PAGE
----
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The move APIA Leichhardt should make as they march towards the A-League

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7th July, 2023
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Sky Blue fans, your day of ruling the Emerald City is about to be questioned by a National Premier League side.

Sitting on top of the NSW table, APIA Leichhardt lead the semi-professional competition. Take note, football connoisseurs, the coffees are better west of the Sydney Harbour Bridge.

As an extra treat, Franco Parisi‘s men have also qualified for the next stage of the Australia Cup, reaching the Round of 32.

The former player turned manager has transformed the Inner West team into a powerhouse club, worthy of admission into football’s impending second division.

However, can APIA transition to the highest tiered competition, which eventually might pit Leichhardt against various A-League juggernauts?

The first consideration is location, placing APIA within a 10-kilometre radius from Moore Park, home of Sydney FC, their closest rivals.

Hypothetically, if Parisi’s players were to progress beyond the second division, then a new A-League derby would be born.

Yes, an actual derby, folks. Based on close proximity, and not irony, such as the “distance derby” between Wellington and Perth.

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Such a game would also challenge the status quo of the celebrated derby between Western Sydney and the Sky Blues. Suddenly, the Wanderers’ would be competing with APIA, both clubs playing the role of nemesis to antagoniser Sydney FC.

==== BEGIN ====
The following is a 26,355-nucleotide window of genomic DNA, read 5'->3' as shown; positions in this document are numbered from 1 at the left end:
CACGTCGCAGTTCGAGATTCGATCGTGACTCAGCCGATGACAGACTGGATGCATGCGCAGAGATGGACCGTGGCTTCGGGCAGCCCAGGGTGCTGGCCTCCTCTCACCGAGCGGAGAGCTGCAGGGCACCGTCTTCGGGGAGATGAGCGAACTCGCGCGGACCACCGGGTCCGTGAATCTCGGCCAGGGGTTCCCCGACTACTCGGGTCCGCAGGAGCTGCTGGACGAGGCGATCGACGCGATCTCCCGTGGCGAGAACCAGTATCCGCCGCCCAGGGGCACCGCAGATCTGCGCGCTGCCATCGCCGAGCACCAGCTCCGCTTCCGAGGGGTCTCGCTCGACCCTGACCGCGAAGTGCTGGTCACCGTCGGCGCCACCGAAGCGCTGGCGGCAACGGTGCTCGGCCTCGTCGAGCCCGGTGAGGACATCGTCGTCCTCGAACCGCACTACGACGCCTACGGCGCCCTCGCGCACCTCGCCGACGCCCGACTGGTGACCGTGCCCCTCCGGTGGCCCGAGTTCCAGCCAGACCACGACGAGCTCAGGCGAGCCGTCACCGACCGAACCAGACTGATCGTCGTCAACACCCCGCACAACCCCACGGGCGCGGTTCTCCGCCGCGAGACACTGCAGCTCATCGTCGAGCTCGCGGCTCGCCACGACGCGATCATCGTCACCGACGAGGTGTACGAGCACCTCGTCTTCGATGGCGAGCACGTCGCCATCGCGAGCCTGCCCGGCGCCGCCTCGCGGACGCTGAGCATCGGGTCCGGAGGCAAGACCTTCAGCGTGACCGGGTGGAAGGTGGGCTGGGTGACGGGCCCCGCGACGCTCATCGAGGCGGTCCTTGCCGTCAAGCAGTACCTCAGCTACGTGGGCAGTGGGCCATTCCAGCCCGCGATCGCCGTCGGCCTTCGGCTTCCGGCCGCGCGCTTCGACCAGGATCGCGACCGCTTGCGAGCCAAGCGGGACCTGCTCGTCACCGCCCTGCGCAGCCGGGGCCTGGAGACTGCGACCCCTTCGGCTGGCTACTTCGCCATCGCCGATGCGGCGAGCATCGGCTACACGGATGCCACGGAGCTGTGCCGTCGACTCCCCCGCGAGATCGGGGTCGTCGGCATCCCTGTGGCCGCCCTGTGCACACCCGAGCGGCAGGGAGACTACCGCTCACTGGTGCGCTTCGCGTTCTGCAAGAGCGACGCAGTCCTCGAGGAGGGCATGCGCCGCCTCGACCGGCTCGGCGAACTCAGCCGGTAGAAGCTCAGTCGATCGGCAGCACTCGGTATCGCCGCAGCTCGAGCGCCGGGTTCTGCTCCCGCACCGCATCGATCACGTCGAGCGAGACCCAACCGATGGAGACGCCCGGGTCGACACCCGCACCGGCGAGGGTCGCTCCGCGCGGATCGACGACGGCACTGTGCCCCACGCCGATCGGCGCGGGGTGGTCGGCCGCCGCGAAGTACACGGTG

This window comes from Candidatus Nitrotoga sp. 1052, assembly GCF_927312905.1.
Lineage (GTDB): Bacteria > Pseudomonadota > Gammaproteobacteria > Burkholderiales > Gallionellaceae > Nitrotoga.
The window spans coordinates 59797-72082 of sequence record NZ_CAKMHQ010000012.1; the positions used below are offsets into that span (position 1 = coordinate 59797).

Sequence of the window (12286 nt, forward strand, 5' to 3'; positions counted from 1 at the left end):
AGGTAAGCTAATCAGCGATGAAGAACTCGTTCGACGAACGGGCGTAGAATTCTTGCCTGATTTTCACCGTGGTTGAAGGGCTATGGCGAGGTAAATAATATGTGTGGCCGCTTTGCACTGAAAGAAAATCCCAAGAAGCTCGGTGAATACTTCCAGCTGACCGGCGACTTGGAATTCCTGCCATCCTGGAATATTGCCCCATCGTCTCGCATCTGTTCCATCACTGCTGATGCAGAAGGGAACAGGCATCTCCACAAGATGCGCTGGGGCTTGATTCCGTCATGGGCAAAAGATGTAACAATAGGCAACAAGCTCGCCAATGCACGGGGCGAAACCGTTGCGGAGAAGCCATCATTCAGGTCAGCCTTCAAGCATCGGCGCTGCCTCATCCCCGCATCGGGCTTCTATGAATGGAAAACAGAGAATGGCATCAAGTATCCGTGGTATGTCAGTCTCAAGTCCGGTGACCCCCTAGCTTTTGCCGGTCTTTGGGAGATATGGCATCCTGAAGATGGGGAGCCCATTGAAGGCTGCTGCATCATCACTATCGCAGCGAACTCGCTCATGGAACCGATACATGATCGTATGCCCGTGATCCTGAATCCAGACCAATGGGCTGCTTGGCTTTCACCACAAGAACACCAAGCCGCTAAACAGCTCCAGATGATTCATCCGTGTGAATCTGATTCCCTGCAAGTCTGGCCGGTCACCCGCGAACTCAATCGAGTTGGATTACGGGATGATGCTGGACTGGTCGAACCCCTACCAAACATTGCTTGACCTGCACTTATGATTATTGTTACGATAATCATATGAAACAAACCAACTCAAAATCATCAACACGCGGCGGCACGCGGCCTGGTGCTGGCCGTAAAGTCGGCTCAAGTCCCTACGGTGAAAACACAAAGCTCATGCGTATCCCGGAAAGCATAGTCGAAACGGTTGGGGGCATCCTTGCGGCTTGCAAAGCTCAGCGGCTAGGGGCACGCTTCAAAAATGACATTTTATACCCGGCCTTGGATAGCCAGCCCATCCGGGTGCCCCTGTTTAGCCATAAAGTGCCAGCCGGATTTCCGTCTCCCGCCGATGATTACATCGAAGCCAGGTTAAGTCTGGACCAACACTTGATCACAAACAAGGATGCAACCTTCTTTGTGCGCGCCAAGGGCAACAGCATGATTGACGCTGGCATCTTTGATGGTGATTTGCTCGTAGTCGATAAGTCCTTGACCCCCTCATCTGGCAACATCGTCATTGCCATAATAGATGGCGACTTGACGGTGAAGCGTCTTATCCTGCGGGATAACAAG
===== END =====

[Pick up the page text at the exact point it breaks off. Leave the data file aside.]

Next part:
Is there a new A-League derby in the future? (Photo by Jason McCawley/Getty Images)

Situated on the light rail network, APIA’s Lambert Park is a 20-minute ride from Central Station and has hosted Inner West football for decades.

Alighting at Marion Station, punters have a two-minute walk to the home of APIA, which can hold around 7000 fans.

So far so good, although the boutique stadium does have its challenges. Having artificial turf, Lambert Park might not fit the field requirements set by the A-League.

Secondly, there is seating for only 2000 spectators and their hospitality packages are minuscule, limiting corporate sponsors to the old clubhouse.

With Sydney FC patrons proving financial clout on away days, surely there are better options to lure the opposition’s almighty dollar?

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Refurbishing the ground which was built in 1954 comes with a series of challenges, starting with limited land space. There’s also zoning restrictions as the suburb is slowly being transformed from warehouses into residential units.

A solution would be to engage the local council and upgrade nearby Leichhardt Oval, rebranding it in APIA’s colours and crest, which allows Lambert Park to remain a training base.

With all due respect to the Wests Tigers, rugby league can’t call the “eighth wonder of the world” their exclusive home anymore.

In any event Tim Sheens’ black and gold men already have a new centre of excellence at Concord, funded partially by the NSW government.

It’s about time football flexed its muscles and moved full-time to Leichhardt Oval.

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